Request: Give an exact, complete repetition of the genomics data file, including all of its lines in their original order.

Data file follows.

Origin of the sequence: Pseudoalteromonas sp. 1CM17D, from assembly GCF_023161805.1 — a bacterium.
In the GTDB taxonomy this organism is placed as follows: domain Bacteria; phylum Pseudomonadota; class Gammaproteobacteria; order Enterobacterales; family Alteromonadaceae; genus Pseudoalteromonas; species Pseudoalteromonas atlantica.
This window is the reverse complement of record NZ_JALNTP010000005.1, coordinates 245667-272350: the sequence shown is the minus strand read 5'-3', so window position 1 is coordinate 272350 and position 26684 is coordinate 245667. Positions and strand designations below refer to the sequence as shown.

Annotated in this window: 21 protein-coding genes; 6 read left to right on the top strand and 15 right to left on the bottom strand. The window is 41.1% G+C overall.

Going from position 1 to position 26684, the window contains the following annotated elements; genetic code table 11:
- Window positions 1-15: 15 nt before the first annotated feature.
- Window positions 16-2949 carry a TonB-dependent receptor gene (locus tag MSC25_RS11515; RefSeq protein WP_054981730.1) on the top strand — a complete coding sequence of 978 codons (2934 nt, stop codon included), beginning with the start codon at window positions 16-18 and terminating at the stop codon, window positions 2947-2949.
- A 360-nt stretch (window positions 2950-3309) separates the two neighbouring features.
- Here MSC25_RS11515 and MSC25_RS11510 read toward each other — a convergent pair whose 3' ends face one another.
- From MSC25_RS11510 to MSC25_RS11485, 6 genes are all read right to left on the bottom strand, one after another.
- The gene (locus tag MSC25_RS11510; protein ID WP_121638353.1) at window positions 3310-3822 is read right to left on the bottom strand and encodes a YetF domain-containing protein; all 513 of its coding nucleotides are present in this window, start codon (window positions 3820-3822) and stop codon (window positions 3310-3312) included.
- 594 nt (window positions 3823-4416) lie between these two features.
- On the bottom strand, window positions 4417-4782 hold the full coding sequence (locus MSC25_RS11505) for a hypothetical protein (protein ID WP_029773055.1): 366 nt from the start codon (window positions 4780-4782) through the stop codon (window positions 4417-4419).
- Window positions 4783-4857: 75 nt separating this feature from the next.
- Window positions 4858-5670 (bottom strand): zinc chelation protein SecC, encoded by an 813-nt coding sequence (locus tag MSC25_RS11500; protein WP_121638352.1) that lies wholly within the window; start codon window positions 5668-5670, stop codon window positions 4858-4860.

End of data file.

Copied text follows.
Origin of the sequence: Pseudoalteromonas sp. 1CM17D, from assembly GCF_023161805.1 — a bacterium.
In the GTDB taxonomy this organism is placed as follows: domain Bacteria; phylum Pseudomonadota; class Gammaproteobacteria; order Enterobacterales; family Alteromonadaceae; genus Pseudoalteromonas; species Pseudoalteromonas atlantica.
This window is the reverse complement of record NZ_JALNTP010000005.1, coordinates 245667-272350: the sequence shown is the minus strand read 5'-3', so window position 1 is coordinate 272350 and position 26684 is coordinate 245667. Positions and strand designations below refer to the sequence as shown.

Annotated in this window: 21 protein-coding genes; 6 read left to right on the top strand and 15 right to left on the bottom strand. The window is 41.1% G+C overall.

Going from position 1 to position 26684, the window contains the following annotated elements; genetic code table 11:
- Window positions 1-15: 15 nt before the first annotated feature.
- Window positions 16-2949 carry a TonB-dependent receptor gene (locus tag MSC25_RS11515; RefSeq protein WP_054981730.1) on the top strand — a complete coding sequence of 978 codons (2934 nt, stop codon included), beginning with the start codon at window positions 16-18 and terminating at the stop codon, window positions 2947-2949.
- A 360-nt stretch (window positions 2950-3309) separates the two neighbouring features.
- Here MSC25_RS11515 and MSC25_RS11510 read toward each other — a convergent pair whose 3' ends face one another.
- From MSC25_RS11510 to MSC25_RS11485, 6 genes are all read right to left on the bottom strand, one after another.
- The gene (locus tag MSC25_RS11510; protein ID WP_121638353.1) at window positions 3310-3822 is read right to left on the bottom strand and encodes a YetF domain-containing protein; all 513 of its coding nucleotides are present in this window, start codon (window positions 3820-3822) and stop codon (window positions 3310-3312) included.
- 594 nt (window positions 3823-4416) lie between these two features.
- On the bottom strand, window positions 4417-4782 hold the full coding sequence (locus MSC25_RS11505) for a hypothetical protein (protein ID WP_029773055.1): 366 nt from the start codon (window positions 4780-4782) through the stop codon (window positions 4417-4419).
- Window positions 4783-4857: 75 nt separating this feature from the next.
- Window positions 4858-5670 (bottom strand): zinc chelation protein SecC, encoded by an 813-nt coding sequence (locus tag MSC25_RS11500; protein WP_121638352.1) that lies wholly within the window; start codon window positions 5668-5670, stop codon window positions 4858-4860.